We measure the effect of the discovery of oil in a US county on the subsequent evolution of income and education acquisition for individuals who were growing up in such a county, and compare it with the equivalent evolution of similar individuals who were growing up in a county where no oil was discovered.
We show that intergenerational elasticity of income became smaller in oil counties (an increase in income mobility), while the intergenerational coefficient of education became larger (a decrease in educational mobility).
The reason is that the discovery of oil changes the structure of labor demand in oil counties.
Increasing the availability of jobs that are not demanding of education, while providing relatively high wages.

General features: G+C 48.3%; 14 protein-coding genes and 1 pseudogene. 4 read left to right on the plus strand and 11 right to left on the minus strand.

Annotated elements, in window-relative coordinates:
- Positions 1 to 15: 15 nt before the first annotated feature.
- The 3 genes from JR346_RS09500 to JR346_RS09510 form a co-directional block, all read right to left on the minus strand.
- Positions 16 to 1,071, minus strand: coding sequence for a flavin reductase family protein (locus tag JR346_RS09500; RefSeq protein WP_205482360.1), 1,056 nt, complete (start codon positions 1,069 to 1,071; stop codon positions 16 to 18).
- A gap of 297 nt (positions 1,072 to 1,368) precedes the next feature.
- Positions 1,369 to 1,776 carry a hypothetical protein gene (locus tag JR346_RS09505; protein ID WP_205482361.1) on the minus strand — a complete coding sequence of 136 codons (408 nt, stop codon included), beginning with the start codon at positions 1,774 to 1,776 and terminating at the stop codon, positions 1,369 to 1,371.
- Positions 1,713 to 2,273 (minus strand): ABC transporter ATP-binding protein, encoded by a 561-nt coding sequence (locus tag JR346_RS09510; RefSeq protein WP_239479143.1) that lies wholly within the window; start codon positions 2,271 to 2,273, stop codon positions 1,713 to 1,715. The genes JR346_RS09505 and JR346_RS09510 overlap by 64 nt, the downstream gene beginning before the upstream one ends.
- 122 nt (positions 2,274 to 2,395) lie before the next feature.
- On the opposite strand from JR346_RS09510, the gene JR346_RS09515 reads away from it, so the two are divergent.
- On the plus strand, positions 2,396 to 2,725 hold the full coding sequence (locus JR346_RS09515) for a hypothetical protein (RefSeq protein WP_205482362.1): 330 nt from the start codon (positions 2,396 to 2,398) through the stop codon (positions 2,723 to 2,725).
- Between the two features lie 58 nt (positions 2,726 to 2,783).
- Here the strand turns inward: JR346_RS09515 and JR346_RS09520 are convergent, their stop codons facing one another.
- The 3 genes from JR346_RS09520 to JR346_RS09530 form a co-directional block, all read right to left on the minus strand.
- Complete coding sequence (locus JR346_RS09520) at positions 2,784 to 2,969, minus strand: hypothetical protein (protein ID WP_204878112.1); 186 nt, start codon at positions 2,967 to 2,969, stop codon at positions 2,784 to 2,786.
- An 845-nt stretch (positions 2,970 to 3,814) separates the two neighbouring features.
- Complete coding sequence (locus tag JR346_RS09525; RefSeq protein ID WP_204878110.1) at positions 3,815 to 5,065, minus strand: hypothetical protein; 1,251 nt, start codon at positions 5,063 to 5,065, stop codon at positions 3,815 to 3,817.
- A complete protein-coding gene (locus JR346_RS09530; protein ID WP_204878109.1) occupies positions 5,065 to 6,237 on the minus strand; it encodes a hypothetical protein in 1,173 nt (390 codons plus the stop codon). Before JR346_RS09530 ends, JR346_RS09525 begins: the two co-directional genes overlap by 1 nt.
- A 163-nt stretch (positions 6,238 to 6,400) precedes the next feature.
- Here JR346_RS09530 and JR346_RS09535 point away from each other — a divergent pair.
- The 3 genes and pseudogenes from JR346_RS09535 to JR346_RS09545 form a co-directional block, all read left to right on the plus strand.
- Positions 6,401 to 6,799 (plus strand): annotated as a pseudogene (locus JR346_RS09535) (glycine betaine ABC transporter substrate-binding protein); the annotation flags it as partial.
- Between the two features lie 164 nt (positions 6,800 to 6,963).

The children of poor and the less educated agents in oil counties choose not to go to school and instead take those jobs, while the children of the richer and more educated do not differ in education attainment (or income) from the equivalent agents in non-oil counties.
Finally, we show that 70 years after the discovery oil counties were still richer, had less income inequality and more intergenerational mobility than non-oil counties.
Thus, we conclude that differences in economic structure are likely an important driver of the differences in intergenerational mobility across geography and time.